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Trustees call on public school board to release violence data

‘What I’m concerned with is, what’s happening, where it’s happening, and what are we doing about it? Time is of the essence. People are getting hurt,’ said trustee

Following reports across the province of an uptick in violent incidents in schools, the Simcoe County District School Board (SCDSB) will now be publicly reporting data annually on incidents.

During their Sept. 27 regular board meeting, public board trustees voted in favour of having staff provide a report on violence in schools no later than the December 2023 board meeting for the 2022/23 school year. The board will be required to provide this report annually each September moving forward.

The report will include all incidents of possession of a weapon including a firearm or any object used as a weapon, physical assaults requiring medical attention, sexual assaults, robbery, extortion, hate-motivated occurrences, assaults not requiring medical attention, human trafficking and gang activity.

The motion was put forward by Collingwood/Wasaga Beach trustee Mike Foley.

“When staff put forward a report this past spring asking students how safe they felt in school, the answer...was frightening,” said Foley.

According to the report presented during their June 14 program standing committee meeting, trustees heard the results from a school climate survey showing one in five elementary students and one in four secondary students reported not feeling safe at school.

Following the results of the survey, Foley said he reached out to parents, students, teachers and community partners such as the Collingwood/Blue Mountains OPP.

“The responses from these partners is there has been a monumental increase of violence in our schools,” he said.

For the 2021/22 school year, the SCDSB reported a total of 122 violent incidents to the Ministry of Education under the provincial definition across the 87 elementary schools and 15 secondary schools within its purview.

The Simcoe Muskoka Catholic District School Board reported seven violent incidents to the ministry in the 2021/22 school year across their 42 elementary and nine secondary schools.

Data for 2022/23 is not yet available publicly.

“Without knowledge and current data, there can be no effective governance,” said Foley. “My request is asking for a detailed report on violence in our schools and what can be done to make students, staff and visitors feel safer.”

Barrie trustee Lisa-Marie Wilson and New Tecumseth trustee Sarah Beitz both spoke in support.

“We know violence is increasing. I think it’s important we have this report so we can plan on what we can do,” said Wilson.

“The more information we have, the better,” said Beitz. “I find it odd we’re not already tallying it up to get a better idea of what’s happening in our schools.”

Director of Education John Dance called violence in schools “prominent,” but pointed to the issue of definitions.

The province, the Criminal Code of Canada (and the Youth Criminal Justice Act) and the school board all define violence differently, which can make reporting clear numbers on violent incidents difficult.

Since 2011, school boards across Ontario have been required to report violent incidents to the Ministry of Education annually.

Violent incidents are defined by the province as possessing a weapon (including possessing a firearm), physical assault causing bodily harm requiring medical attention, sexual assault, robbery, using a weapon to cause or to threaten bodily harm to another person, extortion and hate/bias-motivated occurrences.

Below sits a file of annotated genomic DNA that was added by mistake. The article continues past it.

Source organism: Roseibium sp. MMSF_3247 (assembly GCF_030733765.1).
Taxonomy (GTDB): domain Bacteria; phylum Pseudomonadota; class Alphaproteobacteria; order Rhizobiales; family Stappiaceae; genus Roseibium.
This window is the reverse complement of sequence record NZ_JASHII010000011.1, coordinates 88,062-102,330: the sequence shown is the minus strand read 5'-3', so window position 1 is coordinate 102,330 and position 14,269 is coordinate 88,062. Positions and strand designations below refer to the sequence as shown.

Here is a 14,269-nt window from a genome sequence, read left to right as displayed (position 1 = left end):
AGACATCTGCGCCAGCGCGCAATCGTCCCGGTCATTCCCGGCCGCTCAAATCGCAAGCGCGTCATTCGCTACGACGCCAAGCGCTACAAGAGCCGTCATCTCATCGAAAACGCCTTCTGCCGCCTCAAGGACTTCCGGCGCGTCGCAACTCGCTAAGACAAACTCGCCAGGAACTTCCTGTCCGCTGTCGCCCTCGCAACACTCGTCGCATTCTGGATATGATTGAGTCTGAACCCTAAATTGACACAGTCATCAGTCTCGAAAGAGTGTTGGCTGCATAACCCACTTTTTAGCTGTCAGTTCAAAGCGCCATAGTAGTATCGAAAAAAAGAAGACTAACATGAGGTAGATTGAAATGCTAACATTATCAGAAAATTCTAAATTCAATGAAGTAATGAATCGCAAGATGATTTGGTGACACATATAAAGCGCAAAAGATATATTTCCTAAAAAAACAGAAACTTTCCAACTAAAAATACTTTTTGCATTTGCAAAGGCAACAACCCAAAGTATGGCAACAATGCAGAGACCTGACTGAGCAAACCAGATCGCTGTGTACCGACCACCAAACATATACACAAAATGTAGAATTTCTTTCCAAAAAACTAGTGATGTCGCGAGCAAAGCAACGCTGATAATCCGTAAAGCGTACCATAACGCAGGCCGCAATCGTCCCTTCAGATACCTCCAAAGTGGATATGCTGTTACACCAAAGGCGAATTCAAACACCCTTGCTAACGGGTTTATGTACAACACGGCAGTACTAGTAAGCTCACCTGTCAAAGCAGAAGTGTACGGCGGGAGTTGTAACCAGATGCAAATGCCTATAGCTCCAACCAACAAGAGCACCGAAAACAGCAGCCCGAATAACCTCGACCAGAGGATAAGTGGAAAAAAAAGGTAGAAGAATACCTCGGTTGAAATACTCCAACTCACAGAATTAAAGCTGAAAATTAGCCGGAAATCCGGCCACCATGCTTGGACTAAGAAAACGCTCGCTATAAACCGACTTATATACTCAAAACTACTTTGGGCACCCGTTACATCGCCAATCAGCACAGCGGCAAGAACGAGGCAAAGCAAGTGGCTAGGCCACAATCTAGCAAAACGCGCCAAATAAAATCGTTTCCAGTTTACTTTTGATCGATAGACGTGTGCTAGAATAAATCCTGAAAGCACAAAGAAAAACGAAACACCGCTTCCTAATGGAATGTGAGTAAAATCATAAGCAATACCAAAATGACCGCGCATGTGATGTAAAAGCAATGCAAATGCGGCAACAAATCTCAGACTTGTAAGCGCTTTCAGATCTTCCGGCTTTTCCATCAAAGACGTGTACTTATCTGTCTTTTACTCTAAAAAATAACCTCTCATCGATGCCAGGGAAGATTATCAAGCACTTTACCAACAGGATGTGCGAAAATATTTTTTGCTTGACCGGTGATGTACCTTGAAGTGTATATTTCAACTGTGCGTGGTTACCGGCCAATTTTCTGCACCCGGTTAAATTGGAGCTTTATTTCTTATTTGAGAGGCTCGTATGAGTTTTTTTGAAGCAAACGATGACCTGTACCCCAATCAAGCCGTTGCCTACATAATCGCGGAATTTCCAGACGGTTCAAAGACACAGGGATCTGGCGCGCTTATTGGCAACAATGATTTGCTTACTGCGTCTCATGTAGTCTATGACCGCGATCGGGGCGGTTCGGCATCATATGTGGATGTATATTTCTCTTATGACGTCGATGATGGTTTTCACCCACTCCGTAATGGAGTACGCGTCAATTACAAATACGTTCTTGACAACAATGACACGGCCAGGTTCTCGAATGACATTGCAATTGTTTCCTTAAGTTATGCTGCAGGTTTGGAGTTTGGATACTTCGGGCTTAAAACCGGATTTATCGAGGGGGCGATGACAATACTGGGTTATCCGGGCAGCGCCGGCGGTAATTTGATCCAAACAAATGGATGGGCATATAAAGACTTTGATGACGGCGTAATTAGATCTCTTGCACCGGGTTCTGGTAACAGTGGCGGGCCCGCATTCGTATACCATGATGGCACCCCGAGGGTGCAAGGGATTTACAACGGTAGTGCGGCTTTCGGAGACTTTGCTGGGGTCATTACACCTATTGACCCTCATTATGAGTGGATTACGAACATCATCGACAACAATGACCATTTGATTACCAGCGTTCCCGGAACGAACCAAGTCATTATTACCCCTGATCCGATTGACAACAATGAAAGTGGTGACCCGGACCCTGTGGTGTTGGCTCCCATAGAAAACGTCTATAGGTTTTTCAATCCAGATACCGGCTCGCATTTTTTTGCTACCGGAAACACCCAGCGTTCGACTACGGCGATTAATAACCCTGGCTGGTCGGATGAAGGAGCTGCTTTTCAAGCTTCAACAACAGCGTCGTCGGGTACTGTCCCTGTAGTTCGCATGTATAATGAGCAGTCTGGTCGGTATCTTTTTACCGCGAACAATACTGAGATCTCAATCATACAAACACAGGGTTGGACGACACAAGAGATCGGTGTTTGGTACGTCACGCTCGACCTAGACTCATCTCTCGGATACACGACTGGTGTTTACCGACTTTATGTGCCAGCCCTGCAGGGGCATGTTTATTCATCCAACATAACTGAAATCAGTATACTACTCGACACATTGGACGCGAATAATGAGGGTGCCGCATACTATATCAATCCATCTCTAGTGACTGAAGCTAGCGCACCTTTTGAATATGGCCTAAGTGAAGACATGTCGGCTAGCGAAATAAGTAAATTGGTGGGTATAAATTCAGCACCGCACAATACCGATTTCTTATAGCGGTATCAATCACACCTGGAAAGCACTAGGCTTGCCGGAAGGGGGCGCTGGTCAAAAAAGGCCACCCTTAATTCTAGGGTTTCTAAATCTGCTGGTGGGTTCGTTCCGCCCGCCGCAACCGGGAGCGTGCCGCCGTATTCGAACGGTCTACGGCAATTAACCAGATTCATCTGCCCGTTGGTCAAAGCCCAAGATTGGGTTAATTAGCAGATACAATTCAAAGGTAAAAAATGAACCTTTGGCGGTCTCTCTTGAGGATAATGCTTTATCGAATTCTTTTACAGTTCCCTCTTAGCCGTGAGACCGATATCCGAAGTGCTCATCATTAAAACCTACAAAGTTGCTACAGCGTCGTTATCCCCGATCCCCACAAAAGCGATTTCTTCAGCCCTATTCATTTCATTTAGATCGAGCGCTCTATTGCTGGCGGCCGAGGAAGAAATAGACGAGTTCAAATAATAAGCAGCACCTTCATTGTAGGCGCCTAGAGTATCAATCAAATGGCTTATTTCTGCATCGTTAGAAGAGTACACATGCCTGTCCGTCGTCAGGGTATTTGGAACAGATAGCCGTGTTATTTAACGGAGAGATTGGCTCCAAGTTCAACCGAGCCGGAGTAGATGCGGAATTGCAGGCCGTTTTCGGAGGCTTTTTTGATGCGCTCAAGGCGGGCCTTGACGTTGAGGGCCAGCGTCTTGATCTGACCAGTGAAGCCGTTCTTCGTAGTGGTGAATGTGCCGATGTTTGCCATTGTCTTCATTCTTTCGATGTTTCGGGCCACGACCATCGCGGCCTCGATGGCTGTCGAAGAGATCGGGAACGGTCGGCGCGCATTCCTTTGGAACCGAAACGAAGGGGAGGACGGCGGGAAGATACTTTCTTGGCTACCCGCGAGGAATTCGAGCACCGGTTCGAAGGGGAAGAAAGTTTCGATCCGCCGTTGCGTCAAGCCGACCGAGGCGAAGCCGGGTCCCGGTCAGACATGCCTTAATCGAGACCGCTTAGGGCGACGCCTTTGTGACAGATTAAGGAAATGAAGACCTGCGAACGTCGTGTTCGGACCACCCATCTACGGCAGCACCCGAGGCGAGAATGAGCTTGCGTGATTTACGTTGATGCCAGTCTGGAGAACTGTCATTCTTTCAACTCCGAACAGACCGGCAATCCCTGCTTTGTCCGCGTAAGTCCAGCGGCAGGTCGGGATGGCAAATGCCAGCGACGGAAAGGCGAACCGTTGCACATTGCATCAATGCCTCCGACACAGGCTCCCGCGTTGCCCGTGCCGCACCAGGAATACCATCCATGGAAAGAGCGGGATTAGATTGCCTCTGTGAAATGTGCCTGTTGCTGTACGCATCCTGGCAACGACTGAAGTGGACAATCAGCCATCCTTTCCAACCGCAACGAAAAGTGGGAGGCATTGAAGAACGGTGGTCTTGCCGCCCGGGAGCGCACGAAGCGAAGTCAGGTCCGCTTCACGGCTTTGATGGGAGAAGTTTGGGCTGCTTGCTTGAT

According to the SCDSB, violent incidents can also include incidents where no one was harmed or required medical attention. Those incidents may still be dealt with by school administration through suspension, detention or expulsion, but are not required to be reported to the province.

Under the Criminal Code of Canada, assault is defined as the intentional application of force without consent, attempting or threatening to apply force, or accosting or impeding another person while openly carrying a weapon or an imitation thereof. Extortion, hate/bias motivated occurrences and threatening bodily harm may not rise to a level of ‘violence’ under the code.

During Wednesday’s meeting, Orillia/Severn/Ramara trustee and chair Jodi Lloyd asked Dance how the board defines assault.

“This is really important if we want to get the right data. Is an aggressive incident from a student, maybe a student with an exceptionality, does that fall within the definition of assault?” asked Lloyd.

“Based on (provincial) definitions through the Education Act, no, it would not,” Dance responded.

Dance shared concern about the confidentiality of students through the report, in instances where there is only one incident at a school all year.

“We can meet the needs as outlined (here), but I will always be concerned that any data that comes forward could identify an individual student,” said Dance.

Foley disagreed with Dance’s assessment.

“In previous boards I’ve worked in, we were able to maintain confidentiality while addressing numbers and concerns. We need to be more transparent,” said Foley.

“What I’m concerned with is, what’s happening, where it’s happening, and what are we doing about it? Time is of the essence. People are getting hurt.”

At the end of discussions, trustees voted unanimously in favour of having board staff provide a report on 2022/23 violent incidents in SCDSB schools no later than December 2023, and annual reports on violent incidents each school year moving forward.

For our full story outlining the issue of violence in Simcoe County schools, click here.

Jessica Owen

About the Author: Jessica Owen

Jessica Owen is an experienced journalist working for Village Media since 2018, primarily covering Collingwood and education.
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